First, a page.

All around the world, we see and feel the effects of climate change on our lives. While it impacts everyone, agriculture is one of the sectors that is at the forefront of climate change – contributing to greenhouse gas emissions and at the same time coping with growing our food under increasingly challenging conditions. So, how can we address climate change and take action that makes an impact?
Food security in Europe and sustainability in agriculture were topics of discussion at Bayer's agricultural talks in cooperation with the "agrarzeitung". The following issues became clear: Europe cannot be viewed in isolation. Every change in European production has an impact on other regions of the world.
On the occasion of the 26th Climate Change Conference in Glasgow, Matthias Berninger, Global Head of Public Affairs, Science & Sustainability at Bayer, talks about the potential of new fertilisers for climate protection.
The two agrochemical producers Bayer and Syngenta are investing in an American start-up whose technology can massively reduce the use of nitrogen fertiliser.
People often discuss pesticides and biocides. «Pesticides are chemistry and chemistry is poison», is often said. According to Dominique Werner of scienceindustries, the negative attitude often has to do with ignorance.
The eating habits of the population have changed greatly in recent years. There is a trend towards healthy and sustainable nutrition. But at the same time, many consumers are also unsettled.
Tomorrow's agriculture must produce more efficiently. And at the same time protect the climate and biodiversity. At the Swiss-Food Talk, three renowned, independent experts spoke about the challenges and opportunities of tomorrow's sustainable agriculture.
When shopping for food on a daily basis, we often rely on our gut feeling. This can be very useful and save us a lot of thinking. But when it comes to assessing risks, our gut feeling can also be deceptive. Angela Bearth, a behavioural psychologist at ETH Zurich, explains why this is the case in the Swiss Food Podcast.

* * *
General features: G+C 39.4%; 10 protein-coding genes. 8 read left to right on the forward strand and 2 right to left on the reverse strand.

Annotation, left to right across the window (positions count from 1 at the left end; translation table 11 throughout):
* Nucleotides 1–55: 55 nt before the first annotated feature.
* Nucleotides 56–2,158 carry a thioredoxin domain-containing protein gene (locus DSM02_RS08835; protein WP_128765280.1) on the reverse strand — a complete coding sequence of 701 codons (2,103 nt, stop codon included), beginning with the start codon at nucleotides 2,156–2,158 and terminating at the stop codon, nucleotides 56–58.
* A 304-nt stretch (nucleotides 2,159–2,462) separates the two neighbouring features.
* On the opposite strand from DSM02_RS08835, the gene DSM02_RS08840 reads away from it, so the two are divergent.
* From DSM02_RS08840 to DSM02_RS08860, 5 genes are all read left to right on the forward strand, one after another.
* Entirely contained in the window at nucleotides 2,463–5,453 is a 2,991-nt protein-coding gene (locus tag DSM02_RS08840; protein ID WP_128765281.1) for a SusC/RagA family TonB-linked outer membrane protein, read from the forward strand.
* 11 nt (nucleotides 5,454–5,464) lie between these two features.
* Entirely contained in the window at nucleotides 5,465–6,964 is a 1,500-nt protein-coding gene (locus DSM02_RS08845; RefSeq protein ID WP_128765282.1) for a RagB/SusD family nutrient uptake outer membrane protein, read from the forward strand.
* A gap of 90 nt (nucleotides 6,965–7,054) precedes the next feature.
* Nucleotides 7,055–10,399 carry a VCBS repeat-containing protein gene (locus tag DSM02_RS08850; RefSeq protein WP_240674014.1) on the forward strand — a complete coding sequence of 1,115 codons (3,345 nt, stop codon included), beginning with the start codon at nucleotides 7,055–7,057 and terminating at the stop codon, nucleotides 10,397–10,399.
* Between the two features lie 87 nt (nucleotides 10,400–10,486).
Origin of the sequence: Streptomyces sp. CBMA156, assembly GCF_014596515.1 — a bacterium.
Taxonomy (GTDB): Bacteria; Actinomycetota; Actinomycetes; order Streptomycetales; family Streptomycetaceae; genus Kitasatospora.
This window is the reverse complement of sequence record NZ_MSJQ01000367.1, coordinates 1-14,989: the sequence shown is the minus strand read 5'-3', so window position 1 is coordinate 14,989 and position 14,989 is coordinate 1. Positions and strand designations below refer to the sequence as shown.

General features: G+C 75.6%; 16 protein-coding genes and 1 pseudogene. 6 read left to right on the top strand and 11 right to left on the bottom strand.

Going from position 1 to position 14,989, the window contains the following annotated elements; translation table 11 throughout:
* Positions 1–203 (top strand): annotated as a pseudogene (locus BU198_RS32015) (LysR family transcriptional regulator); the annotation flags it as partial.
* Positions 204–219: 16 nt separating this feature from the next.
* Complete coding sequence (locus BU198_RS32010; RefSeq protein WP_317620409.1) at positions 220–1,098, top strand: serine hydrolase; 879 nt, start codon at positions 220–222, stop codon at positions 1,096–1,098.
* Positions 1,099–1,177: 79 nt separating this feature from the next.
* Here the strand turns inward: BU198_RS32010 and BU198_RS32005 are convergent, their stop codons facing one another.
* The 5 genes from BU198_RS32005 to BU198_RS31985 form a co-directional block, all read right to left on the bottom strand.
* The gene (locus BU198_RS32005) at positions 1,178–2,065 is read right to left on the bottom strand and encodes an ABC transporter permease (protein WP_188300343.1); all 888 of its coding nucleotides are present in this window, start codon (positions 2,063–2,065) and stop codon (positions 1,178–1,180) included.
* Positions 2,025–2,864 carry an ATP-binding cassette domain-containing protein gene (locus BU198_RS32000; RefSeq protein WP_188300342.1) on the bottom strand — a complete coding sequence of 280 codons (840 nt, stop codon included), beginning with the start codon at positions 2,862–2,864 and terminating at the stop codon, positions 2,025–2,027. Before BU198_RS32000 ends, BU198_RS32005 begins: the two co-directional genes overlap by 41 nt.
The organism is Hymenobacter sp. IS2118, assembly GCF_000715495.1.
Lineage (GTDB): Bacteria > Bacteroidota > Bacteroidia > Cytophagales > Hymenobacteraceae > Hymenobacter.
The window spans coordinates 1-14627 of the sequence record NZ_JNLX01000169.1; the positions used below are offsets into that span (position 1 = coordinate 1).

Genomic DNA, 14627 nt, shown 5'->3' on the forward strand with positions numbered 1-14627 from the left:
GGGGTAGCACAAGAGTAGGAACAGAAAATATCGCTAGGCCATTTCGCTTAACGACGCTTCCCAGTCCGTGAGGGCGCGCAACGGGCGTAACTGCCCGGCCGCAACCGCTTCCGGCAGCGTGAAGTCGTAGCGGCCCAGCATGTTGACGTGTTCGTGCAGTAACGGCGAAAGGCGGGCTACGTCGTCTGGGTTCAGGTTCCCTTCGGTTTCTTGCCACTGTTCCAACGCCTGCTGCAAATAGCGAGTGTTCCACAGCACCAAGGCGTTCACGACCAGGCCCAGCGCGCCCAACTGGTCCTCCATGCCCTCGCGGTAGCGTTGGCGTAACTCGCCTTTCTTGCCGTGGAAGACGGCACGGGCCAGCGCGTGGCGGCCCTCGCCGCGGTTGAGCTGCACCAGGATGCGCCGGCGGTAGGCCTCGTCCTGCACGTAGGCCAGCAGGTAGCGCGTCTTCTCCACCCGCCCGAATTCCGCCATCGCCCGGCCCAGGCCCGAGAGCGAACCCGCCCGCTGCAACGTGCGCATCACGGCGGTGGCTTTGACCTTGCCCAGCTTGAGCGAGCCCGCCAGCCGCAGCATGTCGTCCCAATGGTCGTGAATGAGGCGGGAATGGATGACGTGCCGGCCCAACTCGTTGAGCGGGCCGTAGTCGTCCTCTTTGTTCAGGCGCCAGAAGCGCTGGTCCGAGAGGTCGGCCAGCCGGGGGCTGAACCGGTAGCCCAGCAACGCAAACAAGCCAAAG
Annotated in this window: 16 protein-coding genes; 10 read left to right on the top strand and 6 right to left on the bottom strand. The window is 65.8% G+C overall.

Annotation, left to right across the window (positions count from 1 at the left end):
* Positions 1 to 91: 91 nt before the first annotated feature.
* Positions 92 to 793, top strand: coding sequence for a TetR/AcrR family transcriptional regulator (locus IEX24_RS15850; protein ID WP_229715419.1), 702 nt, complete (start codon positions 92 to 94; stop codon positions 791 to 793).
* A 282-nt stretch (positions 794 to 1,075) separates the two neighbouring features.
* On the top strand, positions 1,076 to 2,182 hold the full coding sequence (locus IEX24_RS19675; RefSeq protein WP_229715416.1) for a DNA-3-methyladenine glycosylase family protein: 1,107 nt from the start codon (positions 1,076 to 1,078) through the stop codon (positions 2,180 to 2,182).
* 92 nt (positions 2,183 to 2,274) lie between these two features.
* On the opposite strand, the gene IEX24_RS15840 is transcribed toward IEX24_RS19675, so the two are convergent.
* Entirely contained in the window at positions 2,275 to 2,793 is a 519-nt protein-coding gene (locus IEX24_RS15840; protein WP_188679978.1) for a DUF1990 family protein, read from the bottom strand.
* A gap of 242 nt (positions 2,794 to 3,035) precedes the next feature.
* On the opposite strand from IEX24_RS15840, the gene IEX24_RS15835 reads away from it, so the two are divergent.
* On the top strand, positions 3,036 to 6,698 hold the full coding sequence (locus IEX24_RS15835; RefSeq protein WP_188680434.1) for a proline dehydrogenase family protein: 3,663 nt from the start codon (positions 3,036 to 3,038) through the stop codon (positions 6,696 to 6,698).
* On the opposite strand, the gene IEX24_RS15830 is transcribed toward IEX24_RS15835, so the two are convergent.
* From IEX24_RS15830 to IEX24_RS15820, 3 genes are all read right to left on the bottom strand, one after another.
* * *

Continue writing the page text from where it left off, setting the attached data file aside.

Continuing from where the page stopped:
At the Swiss-Food Talk, three recognised experts gave answers to current questions in connection with a healthy, sustainable diet. And made an appeal to common sense.
Resistance to new technologies is currently booming. In the case of green genetic engineering, politicians are also finding it difficult to deal with new technologies in a forward-looking way. But where does this fear of new things come from? Ludger Wess, science journalist and molecular biologist, talks about this in the Swiss-Food Podcast.
Synthetic pesticides enabled the transition at the end of the 19th century from an era of periodic famines to an age of food security. For this reason, it is clear to the University of Göttingen’s Professor Andreas von Tiedemann that pesticides are a cornerstone of modern society.
At the Swiss-Food Talk, three experts underlined the importance of biocides for agriculture and food processing. The conclusion of the talk: without biocides, food safety and animal welfare could not be guaranteed.
Danger and risk are often confused in the discussion surrounding pesticides. Sometimes the two terms are even used synonymously. That is as incorrect as it is negligent, because dangerous substances do not always present a high risk. By the same token, substances that are not considered to be dangerous can indeed pose a risk. Danger and risk are therefore not identical.
The second Swiss-Food Talk was attended by three internationally recognised experts from the fields of toxicology, water protection and food safety. They discussed the handling of limit values and the partly wrong interpretation in the public discourse. The scientists pleaded for more objectivity.
Climate change, pests, population growth and ever-scarcer resources pose major challenges for farmers around the world. And being able to produce sufficient food in a manner that is as environmentally-friendly as possible requires increasingly robust plant varieties.